What You Need To Know About the President’s Energy Speech

On Thursday afternoon, President Obama visited Cushing, Oklahoma, one of the largest oil hubs in the nation as part of a multi-stop tour where he introduced his “all-of-the-above” energy solution. While Obama intends to ramp up investment in renewable energy sources like solar energy and wind power, Obama’s plan also extends to increasing oil and natural gas production.

Now for anyone holding oilfield service or refinery stocks, this is big news, so I’m going to take a moment and run down the speech as well as summarize some of the commentary on Obama’s plan.

Obama began his speech by listing off a number of accomplishments his administration has achieved in the past few years. According to the President:

  • America is producing more oil today than at any time in the last eight years.
  • The administration has opened up millions of acres for gas and oil exploration across 23 states.
  • The White House has opened up more than 75% of its offshore oil resources.

President Obama reassured the people of Cushing that his focus was to increase oil production and alternative energy. Obama also mentioned that his administration was in the process of speeding up the approval process for the southern leg of the proposed Keystone pipeline. Proposed by TransCanada, the pipeline would theoretically transport more oil from Cushing to refineries on the Gulf Coast to relieve the glut in Oklahoma. As for the much-contested northern portion of the pipeline, which would connect oil reserves between the U.S. and Canada, the President said that they were willing to review future permits.

According to President Obama, one of the biggest problems facing the U.S. is dependence on foreign oil, especially from the Middle East. He attributes rising gas prices to uncertainty in the Middle East and argues that by ramping up domestic oil production, the U.S. can decrease its reliance on other countries, and in turn, U.S. gas prices will not be subject to the sociopolitical problems of other countries. President Obama also wants to increase domestic production of oil to keep energy jobs in the U.S. as opposed to abroad.

Finally, Obama’s plan includes regulating the fuel efficiency of vehicles. According to Obama, this is an initiative that is 30-years overdue and should put America “on the path to greater energy independence.” President Obama points out that in 2011 the United States imported 1 million fewer barrels per day compared with 2010.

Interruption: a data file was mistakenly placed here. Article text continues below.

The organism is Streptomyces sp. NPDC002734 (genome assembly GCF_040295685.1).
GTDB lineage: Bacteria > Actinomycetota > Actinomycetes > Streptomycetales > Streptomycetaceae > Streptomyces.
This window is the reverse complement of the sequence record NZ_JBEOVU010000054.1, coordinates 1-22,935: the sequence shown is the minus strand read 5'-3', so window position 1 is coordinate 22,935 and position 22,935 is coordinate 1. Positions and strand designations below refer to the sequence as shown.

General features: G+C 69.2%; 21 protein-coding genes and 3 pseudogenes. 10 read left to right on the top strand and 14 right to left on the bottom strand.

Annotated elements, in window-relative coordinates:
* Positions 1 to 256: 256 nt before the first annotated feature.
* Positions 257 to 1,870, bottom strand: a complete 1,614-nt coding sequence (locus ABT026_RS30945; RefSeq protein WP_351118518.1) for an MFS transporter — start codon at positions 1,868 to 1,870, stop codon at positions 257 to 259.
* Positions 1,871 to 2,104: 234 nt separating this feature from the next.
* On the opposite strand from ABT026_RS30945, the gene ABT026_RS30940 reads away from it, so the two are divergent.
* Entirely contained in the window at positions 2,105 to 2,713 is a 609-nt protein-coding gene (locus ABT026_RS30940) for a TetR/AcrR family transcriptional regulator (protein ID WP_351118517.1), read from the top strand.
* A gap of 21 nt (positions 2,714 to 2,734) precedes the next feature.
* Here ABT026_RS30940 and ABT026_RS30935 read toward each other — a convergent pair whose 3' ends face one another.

If President Obama’s “all-of-the-above” strategy works, the United States will use its history of innovation to increase oil production, increasing energy efficiency, and decreasing the country’s reliance on foreign oil.

Of course, not everyone is pleased with what President Obama had to say, especially from the right. What some Republicans are saying is that Obama’s pledge to fast track the southern leg of the pipeline is somewhat of a moot point because TransCanada already received approval to build the southern stretch months ago.  Critics say that the approval would have been obtained with or without the President, so he is simply taking credit for something outside of his control.

Also, there are economists from the Classical camp who say that Obama’s crusade to remove $4 billion in annual subsidies and tax breaks to oil companies is a bad move. According to Forbes economist Louis Woodhill, Obama should not favor the wind and solar energy companies because they are just not profitable. “Obama sees no difference between allowing a profitable company to keep some of its own money and giving taxpayer money to unprofitable ventures.” 

And, the fact remains that there is no guarantee that Obama’s energy policy will lower gasoline prices–an issue that is on the mind of every American driver. On Wednesday, the Energy Information Administration (EIA) announced that crude oil inventories declined 1.2 millions barrels in the week ending March 16. The other big surprise was that gasoline inventories also declined, so prices at the pump should continue to rise as long as inventories stay tight.

All-in-all, it’s too soon to tell whether President Obama’s ambitions will gain traction in Congress, so there’s now way to determine the impact on energy stocks. However, it’s critical that we all stay on top of the discussions being made on the Hill so that we can plan accordingly. I’ll continue to monitor the headlines and will report any significant developments on the energy front.

In the meantime, have a wonderful weekend!

Louis Navellier

Louis Navellier

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